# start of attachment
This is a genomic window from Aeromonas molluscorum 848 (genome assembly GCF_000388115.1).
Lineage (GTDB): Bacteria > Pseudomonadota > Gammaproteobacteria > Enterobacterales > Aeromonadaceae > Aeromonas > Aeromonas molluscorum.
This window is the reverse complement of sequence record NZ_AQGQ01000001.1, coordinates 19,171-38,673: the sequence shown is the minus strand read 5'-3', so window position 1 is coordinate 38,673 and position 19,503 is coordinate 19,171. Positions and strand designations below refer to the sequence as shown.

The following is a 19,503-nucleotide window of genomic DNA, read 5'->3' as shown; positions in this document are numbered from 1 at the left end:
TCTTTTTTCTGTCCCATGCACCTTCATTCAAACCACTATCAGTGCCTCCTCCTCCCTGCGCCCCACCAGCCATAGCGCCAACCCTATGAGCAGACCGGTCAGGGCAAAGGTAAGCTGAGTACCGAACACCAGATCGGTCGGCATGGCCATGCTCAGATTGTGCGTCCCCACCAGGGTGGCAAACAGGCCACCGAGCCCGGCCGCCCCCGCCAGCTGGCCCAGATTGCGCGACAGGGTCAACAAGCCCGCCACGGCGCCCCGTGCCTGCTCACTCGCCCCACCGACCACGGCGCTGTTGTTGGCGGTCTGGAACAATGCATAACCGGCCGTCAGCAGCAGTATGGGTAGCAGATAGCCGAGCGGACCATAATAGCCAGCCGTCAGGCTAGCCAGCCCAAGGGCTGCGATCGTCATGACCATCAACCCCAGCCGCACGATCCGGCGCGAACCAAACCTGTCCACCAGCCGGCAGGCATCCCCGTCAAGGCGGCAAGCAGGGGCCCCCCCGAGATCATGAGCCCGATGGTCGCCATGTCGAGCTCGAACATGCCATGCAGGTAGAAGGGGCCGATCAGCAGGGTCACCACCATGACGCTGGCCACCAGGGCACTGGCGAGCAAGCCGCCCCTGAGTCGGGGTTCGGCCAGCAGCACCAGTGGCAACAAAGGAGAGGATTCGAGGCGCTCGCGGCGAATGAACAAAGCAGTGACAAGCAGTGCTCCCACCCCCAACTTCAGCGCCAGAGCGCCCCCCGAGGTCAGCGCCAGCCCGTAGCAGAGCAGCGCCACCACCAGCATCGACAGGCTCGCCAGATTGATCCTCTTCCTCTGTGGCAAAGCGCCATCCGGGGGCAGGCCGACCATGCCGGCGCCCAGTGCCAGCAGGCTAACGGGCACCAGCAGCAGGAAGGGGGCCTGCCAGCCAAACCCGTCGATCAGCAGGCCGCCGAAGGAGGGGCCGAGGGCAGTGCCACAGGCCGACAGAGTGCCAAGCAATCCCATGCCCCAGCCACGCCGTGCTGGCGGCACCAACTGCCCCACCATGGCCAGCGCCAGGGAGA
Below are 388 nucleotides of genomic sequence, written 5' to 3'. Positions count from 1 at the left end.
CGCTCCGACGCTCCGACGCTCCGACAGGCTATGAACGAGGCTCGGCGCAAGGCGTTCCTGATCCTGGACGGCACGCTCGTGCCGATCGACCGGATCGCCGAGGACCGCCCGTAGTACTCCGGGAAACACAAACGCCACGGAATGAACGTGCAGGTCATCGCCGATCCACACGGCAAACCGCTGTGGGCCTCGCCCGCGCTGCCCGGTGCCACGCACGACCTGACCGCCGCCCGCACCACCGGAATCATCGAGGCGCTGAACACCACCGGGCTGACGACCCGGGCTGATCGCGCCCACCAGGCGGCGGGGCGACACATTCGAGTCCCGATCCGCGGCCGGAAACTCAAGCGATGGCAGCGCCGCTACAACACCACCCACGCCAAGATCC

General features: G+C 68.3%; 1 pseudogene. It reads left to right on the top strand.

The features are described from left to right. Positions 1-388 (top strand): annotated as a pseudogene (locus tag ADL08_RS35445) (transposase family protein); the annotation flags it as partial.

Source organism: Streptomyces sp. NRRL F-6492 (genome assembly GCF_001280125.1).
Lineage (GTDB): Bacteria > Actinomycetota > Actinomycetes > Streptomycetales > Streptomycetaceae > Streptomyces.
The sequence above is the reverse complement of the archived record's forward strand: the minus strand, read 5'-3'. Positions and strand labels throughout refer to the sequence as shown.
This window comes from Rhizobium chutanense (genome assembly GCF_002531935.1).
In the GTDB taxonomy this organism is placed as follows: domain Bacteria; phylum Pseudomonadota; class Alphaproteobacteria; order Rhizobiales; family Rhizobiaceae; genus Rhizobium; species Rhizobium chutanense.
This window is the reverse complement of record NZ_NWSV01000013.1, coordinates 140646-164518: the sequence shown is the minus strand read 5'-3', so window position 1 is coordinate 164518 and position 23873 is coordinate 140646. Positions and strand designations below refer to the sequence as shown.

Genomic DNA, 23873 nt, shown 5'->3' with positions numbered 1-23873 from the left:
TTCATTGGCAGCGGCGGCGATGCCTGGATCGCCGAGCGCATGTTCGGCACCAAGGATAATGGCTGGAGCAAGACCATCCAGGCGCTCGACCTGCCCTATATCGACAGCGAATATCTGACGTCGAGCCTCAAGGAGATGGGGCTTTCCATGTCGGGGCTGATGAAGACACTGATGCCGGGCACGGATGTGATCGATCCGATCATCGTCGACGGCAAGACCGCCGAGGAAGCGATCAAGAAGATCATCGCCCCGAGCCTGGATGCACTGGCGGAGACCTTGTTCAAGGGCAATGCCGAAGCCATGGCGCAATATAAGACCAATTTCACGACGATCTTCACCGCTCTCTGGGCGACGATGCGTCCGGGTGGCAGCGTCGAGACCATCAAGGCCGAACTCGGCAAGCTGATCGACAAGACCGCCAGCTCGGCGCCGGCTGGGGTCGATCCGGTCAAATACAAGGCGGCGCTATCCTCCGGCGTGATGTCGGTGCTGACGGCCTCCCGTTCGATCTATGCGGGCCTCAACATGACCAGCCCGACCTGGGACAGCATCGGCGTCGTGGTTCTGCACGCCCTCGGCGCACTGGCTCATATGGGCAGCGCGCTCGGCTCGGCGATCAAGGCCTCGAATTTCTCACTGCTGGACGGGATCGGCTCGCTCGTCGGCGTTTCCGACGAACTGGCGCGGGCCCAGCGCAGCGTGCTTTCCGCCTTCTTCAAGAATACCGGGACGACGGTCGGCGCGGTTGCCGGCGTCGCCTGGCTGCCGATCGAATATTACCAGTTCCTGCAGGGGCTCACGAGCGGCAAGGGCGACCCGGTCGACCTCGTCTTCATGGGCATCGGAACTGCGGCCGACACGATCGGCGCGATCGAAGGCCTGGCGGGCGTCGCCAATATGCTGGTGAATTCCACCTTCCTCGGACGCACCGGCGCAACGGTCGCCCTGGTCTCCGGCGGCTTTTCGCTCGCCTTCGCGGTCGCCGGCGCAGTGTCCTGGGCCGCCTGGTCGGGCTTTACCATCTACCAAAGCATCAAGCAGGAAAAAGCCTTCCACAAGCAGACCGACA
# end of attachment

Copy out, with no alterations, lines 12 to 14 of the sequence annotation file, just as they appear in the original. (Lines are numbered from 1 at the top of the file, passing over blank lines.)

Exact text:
The sequence above is the reverse complement of the archived record's forward strand: the minus strand, read 5'-3'. Positions and strand labels throughout refer to the sequence as shown.
This window comes from Rhizobium chutanense (genome assembly GCF_002531935.1).
In the GTDB taxonomy this organism is placed as follows: domain Bacteria; phylum Pseudomonadota; class Alphaproteobacteria; order Rhizobiales; family Rhizobiaceae; genus Rhizobium; species Rhizobium chutanense.